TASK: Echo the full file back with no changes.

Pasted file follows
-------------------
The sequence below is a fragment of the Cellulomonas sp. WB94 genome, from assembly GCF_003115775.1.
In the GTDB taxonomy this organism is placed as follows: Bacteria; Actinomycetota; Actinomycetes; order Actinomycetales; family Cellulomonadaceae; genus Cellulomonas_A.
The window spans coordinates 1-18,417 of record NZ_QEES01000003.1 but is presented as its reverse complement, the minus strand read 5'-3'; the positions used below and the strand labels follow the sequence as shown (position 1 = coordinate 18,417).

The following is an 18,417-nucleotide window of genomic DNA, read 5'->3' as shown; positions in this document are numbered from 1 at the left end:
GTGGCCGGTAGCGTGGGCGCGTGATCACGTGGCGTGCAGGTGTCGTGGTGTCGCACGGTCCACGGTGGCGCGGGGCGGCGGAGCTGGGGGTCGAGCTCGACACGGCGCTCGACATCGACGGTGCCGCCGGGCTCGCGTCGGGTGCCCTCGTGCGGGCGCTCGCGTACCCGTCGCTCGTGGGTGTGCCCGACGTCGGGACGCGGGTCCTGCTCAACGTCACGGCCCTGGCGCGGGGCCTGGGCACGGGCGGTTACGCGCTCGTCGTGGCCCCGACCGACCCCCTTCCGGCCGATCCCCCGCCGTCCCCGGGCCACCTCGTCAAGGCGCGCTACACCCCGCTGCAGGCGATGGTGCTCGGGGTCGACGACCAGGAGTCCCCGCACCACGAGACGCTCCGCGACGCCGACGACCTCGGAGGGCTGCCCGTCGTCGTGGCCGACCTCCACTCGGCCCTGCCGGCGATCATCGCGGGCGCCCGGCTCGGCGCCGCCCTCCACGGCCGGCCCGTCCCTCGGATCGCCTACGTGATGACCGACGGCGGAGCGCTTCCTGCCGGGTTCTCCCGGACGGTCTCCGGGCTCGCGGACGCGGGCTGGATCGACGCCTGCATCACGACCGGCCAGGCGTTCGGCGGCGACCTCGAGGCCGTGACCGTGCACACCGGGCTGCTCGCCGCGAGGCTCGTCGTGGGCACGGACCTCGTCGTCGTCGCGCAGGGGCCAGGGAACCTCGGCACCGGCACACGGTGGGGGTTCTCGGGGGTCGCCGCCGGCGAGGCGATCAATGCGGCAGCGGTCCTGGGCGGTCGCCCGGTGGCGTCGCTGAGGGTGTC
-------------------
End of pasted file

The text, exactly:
The sequence below is a fragment of the Cellulomonas sp. WB94 genome, from assembly GCF_003115775.1.
In the GTDB taxonomy this organism is placed as follows: Bacteria; Actinomycetota; Actinomycetes; order Actinomycetales; family Cellulomonadaceae; genus Cellulomonas_A.
The window spans coordinates 1-18,417 of record NZ_QEES01000003.1 but is presented as its reverse complement, the minus strand read 5'-3'; the positions used below and the strand labels follow the sequence as shown (position 1 = coordinate 18,417).

The following is an 18,417-nucleotide window of genomic DNA, read 5'->3' as shown; positions in this document are numbered from 1 at the left end:
GTGGCCGGTAGCGTGGGCGCGTGATCACGTGGCGTGCAGGTGTCGTGGTGTCGCACGGTCCACGGTGGCGCGGGGCGGCGGAGCTGGGGGTCGAGCTCGACACGGCGCTCGACATCGACGGTGCCGCCGGGCTCGCGTCGGGTGCCCTCGTGCGGGCGCTCGCGTACCCGTCGCTCGTGGGTGTGCCCGACGTCGGGACGCGGGTCCTGCTCAACGTCACGGCCCTGGCGCGGGGCCTGGGCACGGGCGGTTACGCGCTCGTCGTGGCCCCGACCGACCCCCTTCCGGCCGATCCCCCGCCGTCCCCGGGCCACCTCGTCAAGGCGCGCTACACCCCGCTGCAGGCGATGGTGCTCGGGGTCGACGACCAGGAGTCCCCGCACCACGAGACGCTCCGCGACGCCGACGACCTCGGAGGGCTGCCCGTCGTCGTGGCCGACCTCCACTCGGCCCTGCCGGCGATCATCGCGGGCGCCCGGCTCGGCGCCGCCCTCCACGGCCGGCCCGTCCCTCGGATCGCCTACGTGATGACCGACGGCGGAGCGCTTCCTGCCGGGTTCTCCCGGACGGTCTCCGGGCTCGCGGACGCGGGCTGGATCGACGCCTGCATCACGACCGGCCAGGCGTTCGGCGGCGACCTCGAGGCCGTGACCGTGCACACCGGGCTGCTCGCCGCGAGGCTCGTCGTGGGCACGGACCTCGTCGTCGTCGCGCAGGGGCCAGGGAACCTCGGCACCGGCACACGGTGGGGGTTCTCGGGGGTCGCCGCCGGCGAGGCGATCAATGCGGCAGCGGTCCTGGGCGGTCGCCCGGTGGCGTCGCTGAGGGTGTC